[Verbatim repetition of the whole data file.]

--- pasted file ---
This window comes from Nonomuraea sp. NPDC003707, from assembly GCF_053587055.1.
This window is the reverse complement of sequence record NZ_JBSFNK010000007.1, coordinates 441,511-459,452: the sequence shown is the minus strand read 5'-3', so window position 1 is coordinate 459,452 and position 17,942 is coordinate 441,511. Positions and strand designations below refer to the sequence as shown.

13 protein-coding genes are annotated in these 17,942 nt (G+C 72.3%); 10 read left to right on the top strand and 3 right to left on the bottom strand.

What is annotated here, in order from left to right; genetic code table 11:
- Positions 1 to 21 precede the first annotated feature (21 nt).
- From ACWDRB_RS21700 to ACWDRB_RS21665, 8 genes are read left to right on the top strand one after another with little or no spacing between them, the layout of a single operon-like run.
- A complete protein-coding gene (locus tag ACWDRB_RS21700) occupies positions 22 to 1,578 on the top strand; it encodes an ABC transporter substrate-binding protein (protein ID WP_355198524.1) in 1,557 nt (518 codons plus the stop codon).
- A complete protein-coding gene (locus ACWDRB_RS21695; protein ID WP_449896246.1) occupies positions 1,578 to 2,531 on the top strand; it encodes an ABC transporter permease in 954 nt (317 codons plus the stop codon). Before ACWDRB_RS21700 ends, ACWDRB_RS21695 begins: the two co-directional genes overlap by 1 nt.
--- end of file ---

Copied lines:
This window comes from Nonomuraea sp. NPDC003707, from assembly GCF_053587055.1.
This window is the reverse complement of sequence record NZ_JBSFNK010000007.1, coordinates 441,511-459,452: the sequence shown is the minus strand read 5'-3', so window position 1 is coordinate 459,452 and position 17,942 is coordinate 441,511. Positions and strand designations below refer to the sequence as shown.

13 protein-coding genes are annotated in these 17,942 nt (G+C 72.3%); 10 read left to right on the top strand and 3 right to left on the bottom strand.

What is annotated here, in order from left to right; genetic code table 11:
- Positions 1 to 21 precede the first annotated feature (21 nt).
- From ACWDRB_RS21700 to ACWDRB_RS21665, 8 genes are read left to right on the top strand one after another with little or no spacing between them, the layout of a single operon-like run.
- A complete protein-coding gene (locus tag ACWDRB_RS21700) occupies positions 22 to 1,578 on the top strand; it encodes an ABC transporter substrate-binding protein (protein ID WP_355198524.1) in 1,557 nt (518 codons plus the stop codon).
- A complete protein-coding gene (locus ACWDRB_RS21695; protein ID WP_449896246.1) occupies positions 1,578 to 2,531 on the top strand; it encodes an ABC transporter permease in 954 nt (317 codons plus the stop codon). Before ACWDRB_RS21700 ends, ACWDRB_RS21695 begins: the two co-directional genes overlap by 1 nt.